This helicopter is equipped with all-weather combat capability to support the ground forces and would be a potent platform to meet the operational requirements of Indian Air Force & Indian Army
|The Author is Former Director General of Information Systems and A Special Forces Veteran, Indian Army|
On March 30, 2022, the Cabinet Committee on Security (CCS) headed by Prime Minister Narendra Modi, cleared the purchase of 15 light combat helicopters (LCH) for the Indian Air Force (IAF) and the Indian Army (IA) from the state-owned Hindustan Aeronautics Limited (HAL) at a cost of 3,887 crore along with Infrastructure sanctions worth 377 crore. A press release from the Ministry of Defence (MoD) said:
State-of-the-art technologies have been integrated in LCH for deployment in combat roles catering to emerging needs for next 3 to 4 decades.
The manufacturing of LCH by HAL will give a further push to Atmanirbhar Bharat initiative and boost indigenisation of defence production and the defence industry in the country
The need for the LCH was felt during the Kargil Conflict of 1999 which highlighted the void of a suitable light helicopter that could operate in high altitude areas (HAA). The LCH is a derivative of the HAL ‘Dhruv helicopter, which was inducted into the Indian Military during the 2000s. By 2010, media reported that the IAF was set to acquire 65 x LCH and the IA 114. But the LCH programme was delayed and series trials could begin only on July 1, 2012 though HAL had expected LCH to receive Final Operational Clearance during 2011.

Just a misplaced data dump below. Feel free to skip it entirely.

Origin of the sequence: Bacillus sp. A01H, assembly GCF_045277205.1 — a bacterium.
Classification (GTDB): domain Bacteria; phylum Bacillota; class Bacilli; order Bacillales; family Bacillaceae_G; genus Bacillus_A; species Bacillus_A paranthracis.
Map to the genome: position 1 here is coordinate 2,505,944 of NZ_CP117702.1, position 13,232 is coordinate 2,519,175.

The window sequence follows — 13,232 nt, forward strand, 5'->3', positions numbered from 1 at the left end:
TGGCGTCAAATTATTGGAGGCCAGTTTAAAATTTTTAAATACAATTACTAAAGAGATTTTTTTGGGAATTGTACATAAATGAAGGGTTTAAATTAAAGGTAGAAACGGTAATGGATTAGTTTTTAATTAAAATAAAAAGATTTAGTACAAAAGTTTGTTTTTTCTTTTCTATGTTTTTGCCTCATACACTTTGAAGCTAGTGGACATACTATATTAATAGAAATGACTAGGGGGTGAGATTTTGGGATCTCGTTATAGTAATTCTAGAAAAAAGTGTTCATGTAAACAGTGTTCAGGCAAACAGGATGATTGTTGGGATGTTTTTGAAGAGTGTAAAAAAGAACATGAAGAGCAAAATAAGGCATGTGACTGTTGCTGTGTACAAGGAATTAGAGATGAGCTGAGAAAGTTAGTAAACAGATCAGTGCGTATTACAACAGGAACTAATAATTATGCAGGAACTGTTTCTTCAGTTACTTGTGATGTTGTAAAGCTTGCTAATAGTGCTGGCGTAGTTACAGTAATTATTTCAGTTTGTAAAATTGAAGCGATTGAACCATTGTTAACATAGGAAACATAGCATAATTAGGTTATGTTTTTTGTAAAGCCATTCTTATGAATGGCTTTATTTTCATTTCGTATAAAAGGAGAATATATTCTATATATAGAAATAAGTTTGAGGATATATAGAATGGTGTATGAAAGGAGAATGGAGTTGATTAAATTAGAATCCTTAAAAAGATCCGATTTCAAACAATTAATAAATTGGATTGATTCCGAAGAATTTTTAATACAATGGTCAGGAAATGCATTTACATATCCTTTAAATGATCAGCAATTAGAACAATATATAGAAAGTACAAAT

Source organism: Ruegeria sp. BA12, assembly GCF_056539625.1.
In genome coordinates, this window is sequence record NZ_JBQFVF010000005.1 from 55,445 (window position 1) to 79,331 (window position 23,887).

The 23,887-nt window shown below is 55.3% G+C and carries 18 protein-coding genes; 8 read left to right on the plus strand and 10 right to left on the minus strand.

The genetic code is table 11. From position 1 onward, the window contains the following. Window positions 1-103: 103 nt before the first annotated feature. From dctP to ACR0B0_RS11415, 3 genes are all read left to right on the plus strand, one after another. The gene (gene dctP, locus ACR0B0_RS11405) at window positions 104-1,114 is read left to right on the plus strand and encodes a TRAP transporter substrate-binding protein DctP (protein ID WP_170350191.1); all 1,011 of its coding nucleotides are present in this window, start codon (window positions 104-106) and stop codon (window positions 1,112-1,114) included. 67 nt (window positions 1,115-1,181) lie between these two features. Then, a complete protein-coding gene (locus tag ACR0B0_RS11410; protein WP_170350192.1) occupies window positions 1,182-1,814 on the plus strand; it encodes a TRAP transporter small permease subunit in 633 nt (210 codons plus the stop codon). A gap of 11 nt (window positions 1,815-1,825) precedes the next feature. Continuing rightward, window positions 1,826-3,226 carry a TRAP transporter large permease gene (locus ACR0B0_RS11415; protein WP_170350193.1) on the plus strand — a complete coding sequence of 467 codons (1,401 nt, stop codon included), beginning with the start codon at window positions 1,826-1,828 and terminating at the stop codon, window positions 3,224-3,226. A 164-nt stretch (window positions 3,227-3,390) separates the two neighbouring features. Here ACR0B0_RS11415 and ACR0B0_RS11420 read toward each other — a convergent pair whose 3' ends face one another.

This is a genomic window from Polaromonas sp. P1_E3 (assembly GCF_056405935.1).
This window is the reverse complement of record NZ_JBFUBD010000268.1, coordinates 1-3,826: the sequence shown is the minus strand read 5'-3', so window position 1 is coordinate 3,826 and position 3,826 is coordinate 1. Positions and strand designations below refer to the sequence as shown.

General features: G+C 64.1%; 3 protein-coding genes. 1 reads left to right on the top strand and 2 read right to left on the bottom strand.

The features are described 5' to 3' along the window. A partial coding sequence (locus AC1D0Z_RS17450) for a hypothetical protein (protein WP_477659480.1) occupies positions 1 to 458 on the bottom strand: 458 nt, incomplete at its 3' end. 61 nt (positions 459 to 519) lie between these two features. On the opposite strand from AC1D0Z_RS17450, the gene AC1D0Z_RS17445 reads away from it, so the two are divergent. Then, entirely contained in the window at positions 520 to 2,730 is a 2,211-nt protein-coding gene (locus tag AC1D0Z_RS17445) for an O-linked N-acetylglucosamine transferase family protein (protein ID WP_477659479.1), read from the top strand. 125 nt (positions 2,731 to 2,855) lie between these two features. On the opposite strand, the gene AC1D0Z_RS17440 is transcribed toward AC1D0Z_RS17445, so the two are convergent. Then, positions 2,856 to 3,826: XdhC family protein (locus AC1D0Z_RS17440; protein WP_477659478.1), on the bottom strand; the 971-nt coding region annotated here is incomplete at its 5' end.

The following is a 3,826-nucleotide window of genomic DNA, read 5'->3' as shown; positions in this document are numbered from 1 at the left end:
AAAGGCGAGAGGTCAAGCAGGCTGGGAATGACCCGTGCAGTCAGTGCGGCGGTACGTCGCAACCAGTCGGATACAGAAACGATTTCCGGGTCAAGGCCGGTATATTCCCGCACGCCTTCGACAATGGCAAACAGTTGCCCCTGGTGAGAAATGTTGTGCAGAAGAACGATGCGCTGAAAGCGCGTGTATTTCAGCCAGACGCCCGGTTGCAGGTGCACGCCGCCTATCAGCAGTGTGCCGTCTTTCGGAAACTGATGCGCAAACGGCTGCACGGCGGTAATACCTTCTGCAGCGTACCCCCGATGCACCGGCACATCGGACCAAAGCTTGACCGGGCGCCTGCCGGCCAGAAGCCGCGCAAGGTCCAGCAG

By mid-2016, certification firing trials had commenced, these included tests of the integration of its mission sensors, such as the electro-optical system, helmet pointing system, and of the various armaments – air-to-air missiles, turret gun and rockets – that the type can deploy. On January 17, 2019, LCH completed weapons trials with successful firing of Mistral-2 air-to-air missile at a flying target. Unlike virtually every other attack helicopter in the market, the LCH’s biggest designed-in capability is high altitude performance, a key requirement from the aircraft users.
Unlike virtually every other attack helicopter in the market, the LCH’s biggest designed-in capability is high altitude performance, a key requirement from the aircraft users
In February 2020, HAL had inaugurated the LCH final assembly hangar. Manufacturing and fabrication work was ramped up at HAL’s facility in Bengaluru. HAL chairman R. Madhavan said stated in mid-2020, “That (the order) will come very soon. We have concluded price negotiations. We are now awaiting financial sanction. By the end of this year, we should see the initial order for 15 aircraft. After that we expect orders for more than 150. In fact, assuming we’re receiving the order, we’ve already begun production of five new aircraft immediately. This will allow us to deliver the aircraft earlier than planned, once the order is confirmed.”
With the ability to operate over an altitude 15,000 feet, which is unique in the world, the LSP is a versatile and potent platform for the IAF and the IA. Of the initial 15 x LSP helicopters approved for purchase by the CCS on March 20, 2022, 10 are for the IAF and five for the IA. Apparently, the HAL will be able to supply the 15 x LSP pretty soon since they had ramped up production in 2020. Recent media reports have quoted unnamed officials saying that the HAL expects follow-up orders as the IAF and IA have a combined projected requirement of 160 x LCHs. These would provide a good punch to the combat capabilities of the IAF and the IA.